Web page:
The Club’s brochure describes lawn bowling as “a precision sport where the goal is to roll slightly radially asymmetrical balls closer to a smaller white ball than does one’s opponent. Players alternate turns rolling their bowls until all bowls have been played. One point is awarded per bowl closer to the jack than the opponent’s closest. The game continues for a specified number of ends and a winner is determined by the overall score.” Usually, three or four players comprise a team.
This is a game of subtleties. “Easy to learn, hard to master,” Hargraves shared. Men and women are equal in skills. The game is based on technique: coordination, not athleticism, she said. “Golfers can relate,” Hargraves believes, for as on the links, lawn bowling is a game of constant adjustments.
Throughout a game, players must be aware of such things as lay of the grass, length of grass, wind speed and direction, etc.
Then there are teammate considerations, whose personalities and experience in the game often determine one’s position in the rotation. Strategy in competition often is a key to victory.
Each set of balls is biased differently, round in the middle and shaved in various angles. That, plus the “weight of the release (force of the roll),” causes a ball to veer either left or right off a straight roll when the ball slows. Judging the distance at which a player desires the bowl to curve either left or right for maximum placement certainly is part of the game’s sophistication.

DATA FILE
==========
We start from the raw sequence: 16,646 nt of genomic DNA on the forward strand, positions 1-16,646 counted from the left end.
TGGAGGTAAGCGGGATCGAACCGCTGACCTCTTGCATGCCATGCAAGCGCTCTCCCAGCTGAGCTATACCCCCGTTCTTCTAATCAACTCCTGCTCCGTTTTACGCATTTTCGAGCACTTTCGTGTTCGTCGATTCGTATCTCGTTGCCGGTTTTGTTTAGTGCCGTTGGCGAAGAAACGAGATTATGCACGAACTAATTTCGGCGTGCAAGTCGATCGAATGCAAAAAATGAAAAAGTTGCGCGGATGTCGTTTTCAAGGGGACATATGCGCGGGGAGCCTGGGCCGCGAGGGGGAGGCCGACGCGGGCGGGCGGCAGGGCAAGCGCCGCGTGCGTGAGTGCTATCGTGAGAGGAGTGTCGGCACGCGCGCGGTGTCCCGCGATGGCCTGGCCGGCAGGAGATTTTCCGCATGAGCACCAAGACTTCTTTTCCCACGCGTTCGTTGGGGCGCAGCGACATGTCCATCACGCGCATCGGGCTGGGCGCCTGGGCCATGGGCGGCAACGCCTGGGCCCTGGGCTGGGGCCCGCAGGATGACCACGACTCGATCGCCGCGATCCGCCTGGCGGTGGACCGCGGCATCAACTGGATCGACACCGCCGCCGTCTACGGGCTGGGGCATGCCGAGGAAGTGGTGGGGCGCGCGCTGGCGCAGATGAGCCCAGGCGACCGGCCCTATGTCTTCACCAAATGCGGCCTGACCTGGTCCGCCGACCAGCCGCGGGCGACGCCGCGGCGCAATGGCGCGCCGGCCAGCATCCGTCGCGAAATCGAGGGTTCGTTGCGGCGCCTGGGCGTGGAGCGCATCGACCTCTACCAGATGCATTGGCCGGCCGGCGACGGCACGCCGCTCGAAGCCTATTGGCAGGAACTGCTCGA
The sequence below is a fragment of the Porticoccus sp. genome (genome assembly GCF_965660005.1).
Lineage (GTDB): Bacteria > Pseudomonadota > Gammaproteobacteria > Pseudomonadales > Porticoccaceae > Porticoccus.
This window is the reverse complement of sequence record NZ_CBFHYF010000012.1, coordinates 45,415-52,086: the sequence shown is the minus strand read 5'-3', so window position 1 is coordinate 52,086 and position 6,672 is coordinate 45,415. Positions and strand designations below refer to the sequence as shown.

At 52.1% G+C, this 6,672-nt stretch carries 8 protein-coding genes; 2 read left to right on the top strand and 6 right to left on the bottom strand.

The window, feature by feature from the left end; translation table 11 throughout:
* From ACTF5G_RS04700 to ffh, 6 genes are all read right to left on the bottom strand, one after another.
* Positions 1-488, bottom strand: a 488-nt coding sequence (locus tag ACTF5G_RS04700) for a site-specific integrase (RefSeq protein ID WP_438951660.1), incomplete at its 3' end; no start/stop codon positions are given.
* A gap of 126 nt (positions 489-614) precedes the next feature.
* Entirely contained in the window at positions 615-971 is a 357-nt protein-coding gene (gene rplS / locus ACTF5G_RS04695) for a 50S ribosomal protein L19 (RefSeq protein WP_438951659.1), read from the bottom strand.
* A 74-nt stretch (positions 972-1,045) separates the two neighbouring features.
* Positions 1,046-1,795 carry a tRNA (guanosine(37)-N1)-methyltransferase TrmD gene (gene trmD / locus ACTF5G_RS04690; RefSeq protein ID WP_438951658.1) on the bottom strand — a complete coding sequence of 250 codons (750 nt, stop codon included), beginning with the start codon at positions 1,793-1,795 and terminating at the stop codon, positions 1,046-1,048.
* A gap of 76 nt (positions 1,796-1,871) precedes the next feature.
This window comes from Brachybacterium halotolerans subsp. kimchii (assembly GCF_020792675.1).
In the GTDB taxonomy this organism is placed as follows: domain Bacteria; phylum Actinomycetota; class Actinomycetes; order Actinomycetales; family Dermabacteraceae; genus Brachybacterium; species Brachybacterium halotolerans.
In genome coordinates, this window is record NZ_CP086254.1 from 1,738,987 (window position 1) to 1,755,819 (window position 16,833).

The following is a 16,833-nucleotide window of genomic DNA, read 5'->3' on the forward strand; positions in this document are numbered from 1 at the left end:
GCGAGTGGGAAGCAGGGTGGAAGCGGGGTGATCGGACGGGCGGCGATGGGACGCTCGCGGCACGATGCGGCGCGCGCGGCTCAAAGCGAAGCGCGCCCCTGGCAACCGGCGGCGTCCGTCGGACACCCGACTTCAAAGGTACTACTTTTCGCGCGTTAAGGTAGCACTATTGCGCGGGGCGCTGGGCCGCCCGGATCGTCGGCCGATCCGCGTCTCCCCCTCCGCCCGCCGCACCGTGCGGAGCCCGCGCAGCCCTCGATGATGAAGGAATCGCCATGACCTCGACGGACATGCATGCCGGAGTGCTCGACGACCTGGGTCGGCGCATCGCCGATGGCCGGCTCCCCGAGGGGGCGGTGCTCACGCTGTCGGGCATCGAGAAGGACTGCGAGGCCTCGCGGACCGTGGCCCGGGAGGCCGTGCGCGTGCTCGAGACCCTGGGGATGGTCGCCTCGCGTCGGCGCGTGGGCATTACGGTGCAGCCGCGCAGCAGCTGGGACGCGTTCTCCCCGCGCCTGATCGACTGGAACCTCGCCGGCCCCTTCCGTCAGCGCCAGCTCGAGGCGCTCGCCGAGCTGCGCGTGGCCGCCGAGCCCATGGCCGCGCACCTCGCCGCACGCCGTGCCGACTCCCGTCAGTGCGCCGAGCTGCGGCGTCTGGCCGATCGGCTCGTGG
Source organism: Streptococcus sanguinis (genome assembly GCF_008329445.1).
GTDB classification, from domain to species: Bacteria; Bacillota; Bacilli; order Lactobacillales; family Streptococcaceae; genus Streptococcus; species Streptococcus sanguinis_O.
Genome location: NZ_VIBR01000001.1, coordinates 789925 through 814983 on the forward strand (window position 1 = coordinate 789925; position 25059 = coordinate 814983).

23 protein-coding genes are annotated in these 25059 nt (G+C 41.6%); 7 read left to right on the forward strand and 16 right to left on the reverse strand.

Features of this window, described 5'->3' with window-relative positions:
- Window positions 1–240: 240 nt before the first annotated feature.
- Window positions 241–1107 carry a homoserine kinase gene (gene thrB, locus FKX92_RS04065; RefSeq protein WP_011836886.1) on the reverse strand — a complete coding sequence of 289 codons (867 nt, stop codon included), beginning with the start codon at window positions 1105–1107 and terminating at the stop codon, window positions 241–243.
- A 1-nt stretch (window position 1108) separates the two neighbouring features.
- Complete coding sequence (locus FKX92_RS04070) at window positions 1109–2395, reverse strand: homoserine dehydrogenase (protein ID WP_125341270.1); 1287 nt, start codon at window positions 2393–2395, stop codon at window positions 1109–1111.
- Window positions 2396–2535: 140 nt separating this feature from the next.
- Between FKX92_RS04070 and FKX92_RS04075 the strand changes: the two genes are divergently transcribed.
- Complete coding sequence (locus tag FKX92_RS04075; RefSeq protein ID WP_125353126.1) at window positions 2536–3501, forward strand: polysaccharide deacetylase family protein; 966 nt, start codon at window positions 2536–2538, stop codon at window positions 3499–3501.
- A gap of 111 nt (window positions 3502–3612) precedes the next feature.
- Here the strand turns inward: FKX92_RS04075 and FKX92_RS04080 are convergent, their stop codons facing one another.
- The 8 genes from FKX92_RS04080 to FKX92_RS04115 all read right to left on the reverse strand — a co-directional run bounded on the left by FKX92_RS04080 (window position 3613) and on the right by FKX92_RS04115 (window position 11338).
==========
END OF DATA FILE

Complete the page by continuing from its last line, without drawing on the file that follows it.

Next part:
Bowls weigh between 2.5 and 3.5 pounds, and one’s hand size determines the diameter of the bowls. Biases range from subtle to severe. Bowls are manufactured in England, Australia or New Zealand. The cost of a new matched set of four starts at $400, and they can be ordered with different grip surfaces, colors, weights, and biases at considerably higher prices.
Some players own multiple sets, each ideal for specific conditions.
Cost of membership at Newport Harbor Lawn Bowling Club is $175 annually (“Only 50 cents a day,” Groothuis points out) for great sport, friendship and recreation.
Learn more about lawn bowling at newportharborlbc.com.